HCE is a software technology that allows direct contactless communication to a mobile application that implements smartcard ISO7816-4 protocol and is declared as ‘HCE’. It allows for an NFC transaction to take place on software within a smartphone rather than on a physical chip (when using a tokenised credential). HCE can leverage existing smartcard infrastructures with just limited system changes, resulting in reduced implementation costs for public transport operators and a faster time to market.
While HCE has so far been primarily used in the retail sector, it also has the potential to bring real benefits to public transport, if utilised with open standards such as those that CIPURSE is based on. By offering mobile ticketing solutions that are based on HCE and CIPURSE, public transport operators can achieve the following:
- Reduce costs. As a traveller’s smartphone is used to emulate a ticket, there is no cost to physically produce or issue the ticket. This benefit extends to reducing queues at the kiosk or ticket offices
- Offer riders a single solution to travel from A to B across different transport operators, for example taxi, metro, bike-sharing, and with different business models such as public and private
- Increase interaction with consumers through providing additional value added services such as live travel information, recommendations for ongoing travel options or parking services
- Develop and offer more innovative and reactive services to consumers. As tickets are downloaded from the internet, new fare options can be developed constantly, without having to re-issue paper or plastic tickets.
As with any new technology, there are of course challenges to overcome. However, as many of these barriers have already been addressed by the payments industry, the path to HCE adoption is gradually clearing for the public transport operators.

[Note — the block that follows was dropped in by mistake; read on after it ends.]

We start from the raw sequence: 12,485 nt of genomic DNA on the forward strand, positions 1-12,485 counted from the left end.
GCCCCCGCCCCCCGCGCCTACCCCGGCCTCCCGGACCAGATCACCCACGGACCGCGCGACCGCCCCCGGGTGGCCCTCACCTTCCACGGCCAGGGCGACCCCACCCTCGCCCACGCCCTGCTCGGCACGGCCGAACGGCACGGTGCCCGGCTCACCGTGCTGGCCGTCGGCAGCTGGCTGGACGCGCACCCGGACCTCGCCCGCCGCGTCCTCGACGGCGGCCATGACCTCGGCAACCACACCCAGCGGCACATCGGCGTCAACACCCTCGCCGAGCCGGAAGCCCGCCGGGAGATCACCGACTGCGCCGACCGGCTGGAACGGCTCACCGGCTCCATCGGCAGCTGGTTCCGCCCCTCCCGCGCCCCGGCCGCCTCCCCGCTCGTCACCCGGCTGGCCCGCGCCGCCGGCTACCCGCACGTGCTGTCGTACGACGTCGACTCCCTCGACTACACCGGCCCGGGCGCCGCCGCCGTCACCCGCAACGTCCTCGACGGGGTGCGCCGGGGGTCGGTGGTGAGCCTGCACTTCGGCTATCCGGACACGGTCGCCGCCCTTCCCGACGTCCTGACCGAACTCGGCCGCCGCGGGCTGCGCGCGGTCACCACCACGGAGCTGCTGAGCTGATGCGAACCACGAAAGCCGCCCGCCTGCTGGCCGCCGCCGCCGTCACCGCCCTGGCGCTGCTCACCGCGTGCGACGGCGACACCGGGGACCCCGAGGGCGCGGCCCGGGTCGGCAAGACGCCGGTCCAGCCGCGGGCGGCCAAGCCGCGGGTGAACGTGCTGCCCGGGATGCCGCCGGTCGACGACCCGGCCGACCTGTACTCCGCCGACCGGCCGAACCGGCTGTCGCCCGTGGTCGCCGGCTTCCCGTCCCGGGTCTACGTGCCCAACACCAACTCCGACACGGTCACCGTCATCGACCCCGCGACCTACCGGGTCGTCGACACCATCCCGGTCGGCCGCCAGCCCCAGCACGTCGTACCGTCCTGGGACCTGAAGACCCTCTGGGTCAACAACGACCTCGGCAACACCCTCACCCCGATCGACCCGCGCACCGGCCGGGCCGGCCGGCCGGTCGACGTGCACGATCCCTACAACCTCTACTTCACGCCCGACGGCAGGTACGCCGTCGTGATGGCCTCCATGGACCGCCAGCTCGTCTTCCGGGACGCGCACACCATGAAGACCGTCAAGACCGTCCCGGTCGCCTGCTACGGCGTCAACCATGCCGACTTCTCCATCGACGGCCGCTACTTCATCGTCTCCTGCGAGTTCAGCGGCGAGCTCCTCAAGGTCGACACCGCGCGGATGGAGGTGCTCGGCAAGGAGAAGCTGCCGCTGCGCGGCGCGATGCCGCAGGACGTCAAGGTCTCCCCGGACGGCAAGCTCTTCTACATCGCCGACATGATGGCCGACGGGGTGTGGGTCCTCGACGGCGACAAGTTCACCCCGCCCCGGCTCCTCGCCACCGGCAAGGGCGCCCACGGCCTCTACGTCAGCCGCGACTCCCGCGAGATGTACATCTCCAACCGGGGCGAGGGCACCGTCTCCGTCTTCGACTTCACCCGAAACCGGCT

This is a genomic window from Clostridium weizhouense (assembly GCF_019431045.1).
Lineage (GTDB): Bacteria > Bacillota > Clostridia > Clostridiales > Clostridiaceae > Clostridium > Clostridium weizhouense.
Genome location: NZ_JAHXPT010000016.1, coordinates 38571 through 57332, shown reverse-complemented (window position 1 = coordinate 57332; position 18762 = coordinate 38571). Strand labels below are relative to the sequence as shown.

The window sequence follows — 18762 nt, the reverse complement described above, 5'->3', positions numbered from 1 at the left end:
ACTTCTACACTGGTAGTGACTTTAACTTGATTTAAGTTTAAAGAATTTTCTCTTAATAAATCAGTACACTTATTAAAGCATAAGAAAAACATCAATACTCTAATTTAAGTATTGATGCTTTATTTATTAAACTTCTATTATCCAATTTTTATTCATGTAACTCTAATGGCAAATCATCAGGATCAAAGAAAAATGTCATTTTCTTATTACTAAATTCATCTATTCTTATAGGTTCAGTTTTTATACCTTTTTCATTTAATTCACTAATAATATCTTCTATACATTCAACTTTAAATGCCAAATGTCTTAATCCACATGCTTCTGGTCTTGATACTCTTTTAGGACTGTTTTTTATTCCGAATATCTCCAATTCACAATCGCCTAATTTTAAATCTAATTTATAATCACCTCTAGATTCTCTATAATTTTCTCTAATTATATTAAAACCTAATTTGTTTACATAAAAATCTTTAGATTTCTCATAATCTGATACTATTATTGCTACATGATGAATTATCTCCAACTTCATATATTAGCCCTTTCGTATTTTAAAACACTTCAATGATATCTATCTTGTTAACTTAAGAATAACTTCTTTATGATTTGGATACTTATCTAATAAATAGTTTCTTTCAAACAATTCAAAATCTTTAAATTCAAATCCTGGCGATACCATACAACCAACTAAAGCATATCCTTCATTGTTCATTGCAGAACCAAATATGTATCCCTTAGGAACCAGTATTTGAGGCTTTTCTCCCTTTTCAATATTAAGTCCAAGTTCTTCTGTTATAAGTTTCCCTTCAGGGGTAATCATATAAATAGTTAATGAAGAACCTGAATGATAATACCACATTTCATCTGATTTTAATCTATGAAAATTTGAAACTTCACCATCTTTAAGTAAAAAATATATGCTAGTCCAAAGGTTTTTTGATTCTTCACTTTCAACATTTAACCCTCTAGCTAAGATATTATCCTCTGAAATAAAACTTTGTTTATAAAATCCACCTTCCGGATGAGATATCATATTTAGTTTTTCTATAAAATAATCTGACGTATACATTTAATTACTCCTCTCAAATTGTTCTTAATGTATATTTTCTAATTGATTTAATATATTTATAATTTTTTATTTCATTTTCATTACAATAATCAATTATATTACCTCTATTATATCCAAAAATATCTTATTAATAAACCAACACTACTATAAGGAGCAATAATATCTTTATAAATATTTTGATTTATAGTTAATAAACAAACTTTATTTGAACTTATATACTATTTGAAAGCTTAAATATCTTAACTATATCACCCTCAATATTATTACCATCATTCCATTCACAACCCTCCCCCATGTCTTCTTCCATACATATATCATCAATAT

Of course, HCE is not the only option.
Account-based ticketing…easy as 1, 2, 3?
Account-based ticketing is described by US-based industry body, the Secure Technology Alliance, as ‘the transit fare collection system architecture that uses the back-office system to apply relevant business rules, determine the fare and settle the transaction’3.
The key benefit of account-based ticketing is that you move the right to travel from the ticket that resides with the rider – either in the form of a paper ticket, or stored value held on a smartcard/virtual smartcard hosted on a smartphone – to the back-office. Instead, the passenger carries a secure identifier, which authenticates them with the back-office and links to their payment account. This allows for the system to be constantly updated and synchronised ensuring that travellers can only undertake a ride for the amount that they have the stored value of.
For consumers, account-based ticketing negates the need to constantly top-up tickets at ticket vending machines as the value is stored in the ‘account’. Account-based ticketing is a highly desirable option for public transport operators as it supports a wide array of payment methodologies securely and cost-effectively.
Without doubt, there is a clear business model for implementing account-based ticketing in certain scenarios. The ROI will depend on the existing infrastructure and how the public transport operator chooses to implement it.
The demographic of today’s transport system’s riders is extremely diverse and therefore requires a diverse range of payment options to support the differing requirements. This means that if public transport operators want to capitalise on these new payment technologies they need to be flexible and not tied into a single source supplier (at all levels of sourcing). The integration of an open platform such as CIPURSE with standards that are already in place is a safe and future-proof way to leverage the benefits of digital innovations, such as HCE and account-based ticketing.
A key focus for the OSPT Alliance is to not only adapt its CIPURSE Specification, but also work with the industry to support new forms of ticketing technology to ensure it can move away from proprietary systems and adopt a global approach that welcomes innovation.
Laurent Cremer has been the Executive Director of the OSPT Alliance since its formation in 2011. Within his role, Laurent liaises directly with the OSPT Alliance Board and members to coordinate and implement its strategic vision. He works across its various working groups to advance objectives and represents the alliance externally at industry meetings and conferences globally. Laurent joined the OSPT Alliance with more than 20 years of experience working within the smartcard and RFID sector across the telecom, transportation, banking and ID markets. He has worked in numerous management and business development roles.